Trust is a critical issue in human–robot interactions as it is at the base of the establishment of solid relationships. Theory of Mind (ToM) is the cognitive skill that allows us to understand what others think and believe. Several studies in HRI and psychology suggest that trust and ToM are interdependent concepts since we trust another agent based on our representation of its actions, beliefs, and intentions. However, very few works take ToM of the robot into consideration while studying trust in HRI. In this paper, we aim to examine whether the perception of ToM abilities on a robotic agent influences human-robot trust over time in an iterative game scenario. To this end, participants played an Investment Game with a humanoid robot (Pepper) that was presented as having either low-level ToM or high-level ToM. During the game, the participants were asked to pick a sum of money to invest in the robot. The amount invested was used as the main measurement of human-robot trust. Our experimental results show that robots possessing a high-level of ToM abilities were trusted more than the robots presented with low-level ToM skills.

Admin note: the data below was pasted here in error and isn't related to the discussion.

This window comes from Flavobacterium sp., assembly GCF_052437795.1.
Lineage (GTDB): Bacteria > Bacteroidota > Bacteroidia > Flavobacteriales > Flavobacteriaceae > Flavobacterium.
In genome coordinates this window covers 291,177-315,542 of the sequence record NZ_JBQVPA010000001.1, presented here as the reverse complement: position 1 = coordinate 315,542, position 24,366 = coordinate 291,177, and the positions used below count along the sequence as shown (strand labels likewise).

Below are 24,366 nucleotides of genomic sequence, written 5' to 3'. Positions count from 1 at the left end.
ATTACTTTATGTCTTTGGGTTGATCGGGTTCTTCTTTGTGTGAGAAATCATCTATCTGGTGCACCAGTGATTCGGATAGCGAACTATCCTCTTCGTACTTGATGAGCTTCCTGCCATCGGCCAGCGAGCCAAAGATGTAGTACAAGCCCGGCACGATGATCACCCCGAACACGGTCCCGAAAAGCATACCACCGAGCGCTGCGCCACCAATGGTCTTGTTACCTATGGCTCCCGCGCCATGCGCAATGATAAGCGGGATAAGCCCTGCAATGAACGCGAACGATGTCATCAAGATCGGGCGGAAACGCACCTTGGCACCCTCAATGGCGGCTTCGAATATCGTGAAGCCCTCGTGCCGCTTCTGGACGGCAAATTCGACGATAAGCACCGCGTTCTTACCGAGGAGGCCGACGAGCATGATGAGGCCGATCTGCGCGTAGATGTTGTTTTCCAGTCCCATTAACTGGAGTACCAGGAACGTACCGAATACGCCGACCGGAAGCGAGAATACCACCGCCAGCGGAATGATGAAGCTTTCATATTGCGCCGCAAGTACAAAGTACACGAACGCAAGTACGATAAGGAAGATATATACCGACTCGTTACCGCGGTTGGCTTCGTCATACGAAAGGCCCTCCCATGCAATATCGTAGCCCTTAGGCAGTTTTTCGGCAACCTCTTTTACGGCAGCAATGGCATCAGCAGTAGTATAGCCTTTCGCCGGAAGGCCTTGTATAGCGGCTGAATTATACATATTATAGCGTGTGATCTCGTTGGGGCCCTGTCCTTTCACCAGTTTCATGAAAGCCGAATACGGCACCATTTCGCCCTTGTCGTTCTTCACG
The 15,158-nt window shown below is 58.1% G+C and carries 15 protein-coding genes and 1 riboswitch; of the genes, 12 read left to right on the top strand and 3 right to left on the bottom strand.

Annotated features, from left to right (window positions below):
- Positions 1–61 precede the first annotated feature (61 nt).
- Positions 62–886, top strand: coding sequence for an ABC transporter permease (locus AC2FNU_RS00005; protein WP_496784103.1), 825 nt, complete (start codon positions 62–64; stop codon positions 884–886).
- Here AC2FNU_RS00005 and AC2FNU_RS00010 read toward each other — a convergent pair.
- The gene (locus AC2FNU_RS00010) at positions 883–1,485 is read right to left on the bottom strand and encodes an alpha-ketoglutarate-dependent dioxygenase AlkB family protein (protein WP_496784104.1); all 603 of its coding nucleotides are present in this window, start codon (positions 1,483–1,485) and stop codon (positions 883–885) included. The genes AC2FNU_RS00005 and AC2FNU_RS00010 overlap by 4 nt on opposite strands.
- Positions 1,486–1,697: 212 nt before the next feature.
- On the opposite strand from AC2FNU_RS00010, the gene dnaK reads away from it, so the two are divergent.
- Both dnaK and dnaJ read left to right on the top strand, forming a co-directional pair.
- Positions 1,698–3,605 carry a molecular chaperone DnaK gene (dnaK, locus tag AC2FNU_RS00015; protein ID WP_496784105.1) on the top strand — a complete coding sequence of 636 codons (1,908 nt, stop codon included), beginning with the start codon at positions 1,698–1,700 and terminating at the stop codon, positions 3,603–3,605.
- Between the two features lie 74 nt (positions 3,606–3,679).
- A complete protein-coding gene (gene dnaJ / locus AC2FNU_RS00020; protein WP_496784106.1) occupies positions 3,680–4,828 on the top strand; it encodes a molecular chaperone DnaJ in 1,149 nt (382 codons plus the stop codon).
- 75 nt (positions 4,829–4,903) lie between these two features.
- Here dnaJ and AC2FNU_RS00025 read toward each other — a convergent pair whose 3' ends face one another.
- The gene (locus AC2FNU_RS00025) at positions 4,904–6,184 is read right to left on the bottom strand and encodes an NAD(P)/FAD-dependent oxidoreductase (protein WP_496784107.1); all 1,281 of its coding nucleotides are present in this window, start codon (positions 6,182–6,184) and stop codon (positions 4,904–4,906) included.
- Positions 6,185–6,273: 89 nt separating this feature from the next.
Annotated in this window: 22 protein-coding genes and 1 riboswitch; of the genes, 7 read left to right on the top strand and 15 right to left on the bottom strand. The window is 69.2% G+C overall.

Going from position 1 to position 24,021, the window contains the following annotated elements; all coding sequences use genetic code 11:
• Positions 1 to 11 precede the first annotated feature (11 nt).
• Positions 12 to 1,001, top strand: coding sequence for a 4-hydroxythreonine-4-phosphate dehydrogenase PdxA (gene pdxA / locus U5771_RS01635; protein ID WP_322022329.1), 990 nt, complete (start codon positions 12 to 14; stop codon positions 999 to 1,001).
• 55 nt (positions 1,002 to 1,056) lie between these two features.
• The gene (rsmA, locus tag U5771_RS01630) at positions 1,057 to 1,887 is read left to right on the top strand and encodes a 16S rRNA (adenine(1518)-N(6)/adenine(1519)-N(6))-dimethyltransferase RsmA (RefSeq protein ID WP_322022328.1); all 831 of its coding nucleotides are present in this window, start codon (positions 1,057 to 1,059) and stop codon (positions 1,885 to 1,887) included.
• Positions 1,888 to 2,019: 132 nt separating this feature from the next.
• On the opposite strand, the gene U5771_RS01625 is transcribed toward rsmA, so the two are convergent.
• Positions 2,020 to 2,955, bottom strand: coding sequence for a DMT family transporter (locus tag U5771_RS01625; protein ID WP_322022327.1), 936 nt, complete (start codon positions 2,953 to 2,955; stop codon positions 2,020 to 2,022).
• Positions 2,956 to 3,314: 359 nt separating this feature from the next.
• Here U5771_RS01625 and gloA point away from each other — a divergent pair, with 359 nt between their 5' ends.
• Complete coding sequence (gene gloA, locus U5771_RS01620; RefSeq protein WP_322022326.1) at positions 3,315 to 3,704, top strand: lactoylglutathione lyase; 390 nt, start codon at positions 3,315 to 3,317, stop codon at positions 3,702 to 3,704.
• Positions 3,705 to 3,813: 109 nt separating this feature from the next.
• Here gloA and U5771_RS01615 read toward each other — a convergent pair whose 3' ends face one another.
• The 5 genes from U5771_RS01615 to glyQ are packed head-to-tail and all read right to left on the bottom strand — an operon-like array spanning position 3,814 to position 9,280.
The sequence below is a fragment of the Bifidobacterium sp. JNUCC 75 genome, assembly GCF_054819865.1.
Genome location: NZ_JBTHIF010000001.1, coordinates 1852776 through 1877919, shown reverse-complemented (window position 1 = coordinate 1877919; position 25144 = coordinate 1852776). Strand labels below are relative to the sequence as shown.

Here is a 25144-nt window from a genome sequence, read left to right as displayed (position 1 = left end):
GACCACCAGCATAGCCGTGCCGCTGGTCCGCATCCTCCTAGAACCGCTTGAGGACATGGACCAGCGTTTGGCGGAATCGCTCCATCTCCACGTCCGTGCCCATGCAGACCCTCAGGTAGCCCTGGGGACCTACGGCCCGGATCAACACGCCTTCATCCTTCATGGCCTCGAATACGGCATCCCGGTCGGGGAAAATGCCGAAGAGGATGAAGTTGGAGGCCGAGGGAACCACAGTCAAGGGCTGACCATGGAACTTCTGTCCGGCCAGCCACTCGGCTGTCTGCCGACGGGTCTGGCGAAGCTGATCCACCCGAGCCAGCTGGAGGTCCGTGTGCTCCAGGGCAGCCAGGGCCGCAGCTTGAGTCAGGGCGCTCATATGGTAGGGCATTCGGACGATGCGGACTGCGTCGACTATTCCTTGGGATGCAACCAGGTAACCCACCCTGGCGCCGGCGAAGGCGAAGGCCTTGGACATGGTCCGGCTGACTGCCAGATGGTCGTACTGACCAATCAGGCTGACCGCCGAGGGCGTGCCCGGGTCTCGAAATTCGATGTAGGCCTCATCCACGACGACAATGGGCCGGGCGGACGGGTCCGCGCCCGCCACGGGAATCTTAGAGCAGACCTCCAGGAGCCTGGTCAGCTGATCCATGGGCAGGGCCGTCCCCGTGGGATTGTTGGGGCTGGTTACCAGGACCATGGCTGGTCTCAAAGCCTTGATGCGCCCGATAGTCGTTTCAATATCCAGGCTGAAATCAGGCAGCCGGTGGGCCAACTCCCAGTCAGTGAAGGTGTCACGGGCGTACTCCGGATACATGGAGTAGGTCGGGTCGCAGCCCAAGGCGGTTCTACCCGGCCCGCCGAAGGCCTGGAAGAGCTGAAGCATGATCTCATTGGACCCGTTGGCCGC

|Title of host publication||HAI 2021 - Proceedings of the 9th International User Modeling, Adaptation and Personalization Human-Agent Interaction|
|Number of pages||8|
|Publication status||Published - 9 Nov 2021|
|Name||HAI 2021 - Proceedings of the 9th International User Modeling, Adaptation and Personalization Human-Agent Interaction|
This material is based upon work supported by the Air Force Office of Scientific Research, USAF under Award No. FA9550-19-1-7002. The work of Debora Zanatto was funded and delivered in partnership between the Thales Group and the University of Bristol, and with the support of the UK Engineering and Physical Sciences Research Council Grant Award EP/R004757/1 entitled ‘Thales-Bristol Partnership in Hybrid Autonomous Systems Engineering (T-B PHASE)’.
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